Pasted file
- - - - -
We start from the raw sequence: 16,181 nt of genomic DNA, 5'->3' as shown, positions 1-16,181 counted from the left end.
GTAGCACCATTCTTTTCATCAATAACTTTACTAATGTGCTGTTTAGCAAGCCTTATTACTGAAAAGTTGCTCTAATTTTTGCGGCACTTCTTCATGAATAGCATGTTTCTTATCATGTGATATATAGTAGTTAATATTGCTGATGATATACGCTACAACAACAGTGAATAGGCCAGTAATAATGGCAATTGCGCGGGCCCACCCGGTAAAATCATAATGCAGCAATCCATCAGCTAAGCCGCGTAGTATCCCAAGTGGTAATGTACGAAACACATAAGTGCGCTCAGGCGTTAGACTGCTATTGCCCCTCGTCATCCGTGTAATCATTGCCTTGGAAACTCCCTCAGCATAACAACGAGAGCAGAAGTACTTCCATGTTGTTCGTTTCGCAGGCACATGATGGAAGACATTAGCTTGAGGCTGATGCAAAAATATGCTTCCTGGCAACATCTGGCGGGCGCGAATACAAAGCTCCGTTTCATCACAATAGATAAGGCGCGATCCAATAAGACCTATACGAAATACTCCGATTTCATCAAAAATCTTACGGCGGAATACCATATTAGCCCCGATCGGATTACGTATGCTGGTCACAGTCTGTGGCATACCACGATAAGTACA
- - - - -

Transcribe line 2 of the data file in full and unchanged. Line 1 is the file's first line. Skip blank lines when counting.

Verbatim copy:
GTAGCACCATTCTTTTCATCAATAACTTTACTAATGTGCTGTTTAGCAAGCCTTATTACTGAAAAGTTGCTCTAATTTTTGCGGCACTTCTTCATGAATAGCATGTTTCTTATCATGTGATATATAGTAGTTAATATTGCTGATGATATACGCTACAACAACAGTGAATAGGCCAGTAATAATGGCAATTGCGCGGGCCCACCCGGTAAAATCATAATGCAGCAATCCATCAGCTAAGCCGCGTAGTATCCCAAGTGGTAATGTACGAAACACATAAGTGCGCTCAGGCGTTAGACTGCTATTGCCCCTCGTCATCCGTGTAATCATTGCCTTGGAAACTCCCTCAGCATAACAACGAGAGCAGAAGTACTTCCATGTTGTTCGTTTCGCAGGCACATGATGGAAGACATTAGCTTGAGGCTGATGCAAAAATATGCTTCCTGGCAACATCTGGCGGGCGCGAATACAAAGCTCCGTTTCATCACAATAGATAAGGCGCGATCCAATAAGACCTATACGAAATACTCCGATTTCATCAAAAATCTTACGGCGGAATACCATATTAGCCCCGATCGGATTACGTATGCTGGTCACAGTCTGTGGCATACCACGATAAGTACA